It is important that employers take time to consider the various pension options before choosing a pension scheme for their employees. A lack of care or thought when making critical pension decisions may have a negative effect on employers in the future. This could happen when disgruntled employees start taking class action against their employers for lack of time dedicated to pension decisions.
The Pensions Bill 2016-17 acknowledges that the employer has little incentive to pick a pension scheme that offers the best benefits for their employees. Although amendments to the bill have been proposed to rectify this problem, no changes have been implemented.
Under the Pensions Act 2008, employers must ensure all eligible employees are enrolled into any qualifying automatic enrolment scheme by the company’s staging (or postponement) date. Therefore, there is no required reason why an employer would have to choose the most beneficial pension scheme. However, in order to maintain a happy workforce, the majority of employers should choose an appropriate pension scheme for their employees.
The Pensions Regulator has published a set of good governance standards. However, these standards are not mandatory and so cannot be enforced. If an employer fails to meet these recommendations then they are not at risk of being fined by The Pension Regulator. However, under case law, employers must still show they have done reasonable research when choosing a workplace pension. A major failing would be if there was no audit trail on how the scheme was chosen.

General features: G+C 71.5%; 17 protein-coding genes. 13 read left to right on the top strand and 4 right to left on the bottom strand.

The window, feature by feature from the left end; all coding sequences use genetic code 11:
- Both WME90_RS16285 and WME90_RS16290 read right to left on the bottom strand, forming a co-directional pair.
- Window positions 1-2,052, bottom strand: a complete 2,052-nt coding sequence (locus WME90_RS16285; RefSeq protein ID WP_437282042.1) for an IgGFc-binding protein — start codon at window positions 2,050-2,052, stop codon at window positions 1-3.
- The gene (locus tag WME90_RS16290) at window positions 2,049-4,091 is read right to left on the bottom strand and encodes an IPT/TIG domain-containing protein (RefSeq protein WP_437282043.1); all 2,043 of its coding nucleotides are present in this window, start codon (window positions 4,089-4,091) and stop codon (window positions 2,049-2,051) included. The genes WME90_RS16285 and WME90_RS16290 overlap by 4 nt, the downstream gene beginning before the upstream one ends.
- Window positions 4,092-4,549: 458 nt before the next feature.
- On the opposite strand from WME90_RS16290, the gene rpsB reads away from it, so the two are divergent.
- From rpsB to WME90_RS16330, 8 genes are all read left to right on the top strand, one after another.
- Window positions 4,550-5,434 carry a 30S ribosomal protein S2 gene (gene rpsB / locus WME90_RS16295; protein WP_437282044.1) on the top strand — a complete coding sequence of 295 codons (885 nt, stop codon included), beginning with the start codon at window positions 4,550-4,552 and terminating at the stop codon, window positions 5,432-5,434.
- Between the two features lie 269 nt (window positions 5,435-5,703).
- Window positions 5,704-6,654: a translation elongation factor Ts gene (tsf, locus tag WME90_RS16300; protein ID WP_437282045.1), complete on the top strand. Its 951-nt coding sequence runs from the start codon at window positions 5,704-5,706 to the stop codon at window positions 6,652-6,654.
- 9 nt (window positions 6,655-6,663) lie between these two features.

Employers should be aware of TPR’s guidance regarding choosing a scheme or they could be vulnerable to a claim from employees if the employer has breached their employment duties. Employers must take care when deciding on which workplace pension to use for automatic enrolment.
The Employer Responsibility
Each employer is responsible for choosing their workplace pension scheme and they may also be responsible for selecting the fund profiles of the pension. Employers must take responsibility for their financial company decisions. It is unclear how much liability will result as a result of poor decision making. Choosing a workplace pension that offers a financial advantages to your employees can result in a major difference to their retirement pot. If it can be proven that an employer has breached one of their employment duties and where foreseeable loss occurred from that breach, the employer may have to compensate the employee?
Employers don’t have to invest large amounts of time or money when choosing a pension scheme. You do need to make sure that you put some thought into the decision making process. Part of this will require an employer to record the steps taken to find an appropriate scheme for their employees.
This blog was written by Adam Keenan of Brightpay and published with BrightPay’s kind permission.